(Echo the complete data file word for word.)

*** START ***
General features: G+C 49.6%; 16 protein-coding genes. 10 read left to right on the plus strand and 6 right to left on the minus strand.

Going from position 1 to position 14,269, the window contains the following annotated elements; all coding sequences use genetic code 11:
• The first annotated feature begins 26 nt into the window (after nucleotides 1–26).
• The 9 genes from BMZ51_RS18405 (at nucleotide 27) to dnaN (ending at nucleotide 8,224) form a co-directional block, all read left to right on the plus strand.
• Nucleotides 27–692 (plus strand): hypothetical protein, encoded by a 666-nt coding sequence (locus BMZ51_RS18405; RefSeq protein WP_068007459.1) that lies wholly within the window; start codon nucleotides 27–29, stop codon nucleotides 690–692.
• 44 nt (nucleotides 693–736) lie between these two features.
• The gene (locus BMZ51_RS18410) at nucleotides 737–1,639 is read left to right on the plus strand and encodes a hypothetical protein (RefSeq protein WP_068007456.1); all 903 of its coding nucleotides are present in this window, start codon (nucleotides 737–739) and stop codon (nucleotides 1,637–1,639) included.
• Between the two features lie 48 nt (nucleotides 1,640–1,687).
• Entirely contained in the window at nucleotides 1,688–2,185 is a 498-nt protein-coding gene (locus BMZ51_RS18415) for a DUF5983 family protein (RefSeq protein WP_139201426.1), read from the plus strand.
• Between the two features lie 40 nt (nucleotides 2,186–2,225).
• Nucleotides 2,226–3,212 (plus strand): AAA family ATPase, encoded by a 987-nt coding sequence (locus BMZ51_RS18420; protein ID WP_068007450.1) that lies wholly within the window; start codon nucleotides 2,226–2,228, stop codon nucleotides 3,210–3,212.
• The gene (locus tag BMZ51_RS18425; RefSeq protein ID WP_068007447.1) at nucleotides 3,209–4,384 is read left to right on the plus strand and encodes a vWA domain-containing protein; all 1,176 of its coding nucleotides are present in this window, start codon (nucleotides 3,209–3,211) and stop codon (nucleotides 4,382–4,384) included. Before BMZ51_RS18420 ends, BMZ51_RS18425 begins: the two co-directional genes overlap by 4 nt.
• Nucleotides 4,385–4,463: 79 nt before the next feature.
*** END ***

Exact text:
General features: G+C 49.6%; 16 protein-coding genes. 10 read left to right on the plus strand and 6 right to left on the minus strand.

Going from position 1 to position 14,269, the window contains the following annotated elements; all coding sequences use genetic code 11:
• The first annotated feature begins 26 nt into the window (after nucleotides 1–26).
• The 9 genes from BMZ51_RS18405 (at nucleotide 27) to dnaN (ending at nucleotide 8,224) form a co-directional block, all read left to right on the plus strand.
• Nucleotides 27–692 (plus strand): hypothetical protein, encoded by a 666-nt coding sequence (locus BMZ51_RS18405; RefSeq protein WP_068007459.1) that lies wholly within the window; start codon nucleotides 27–29, stop codon nucleotides 690–692.
• 44 nt (nucleotides 693–736) lie between these two features.
• The gene (locus BMZ51_RS18410) at nucleotides 737–1,639 is read left to right on the plus strand and encodes a hypothetical protein (RefSeq protein WP_068007456.1); all 903 of its coding nucleotides are present in this window, start codon (nucleotides 737–739) and stop codon (nucleotides 1,637–1,639) included.
• Between the two features lie 48 nt (nucleotides 1,640–1,687).
• Entirely contained in the window at nucleotides 1,688–2,185 is a 498-nt protein-coding gene (locus BMZ51_RS18415) for a DUF5983 family protein (RefSeq protein WP_139201426.1), read from the plus strand.
• Between the two features lie 40 nt (nucleotides 2,186–2,225).
• Nucleotides 2,226–3,212 (plus strand): AAA family ATPase, encoded by a 987-nt coding sequence (locus BMZ51_RS18420; protein ID WP_068007450.1) that lies wholly within the window; start codon nucleotides 2,226–2,228, stop codon nucleotides 3,210–3,212.
• The gene (locus tag BMZ51_RS18425; RefSeq protein ID WP_068007447.1) at nucleotides 3,209–4,384 is read left to right on the plus strand and encodes a vWA domain-containing protein; all 1,176 of its coding nucleotides are present in this window, start codon (nucleotides 3,209–3,211) and stop codon (nucleotides 4,382–4,384) included. Before BMZ51_RS18420 ends, BMZ51_RS18425 begins: the two co-directional genes overlap by 4 nt.
• Nucleotides 4,385–4,463: 79 nt before the next feature.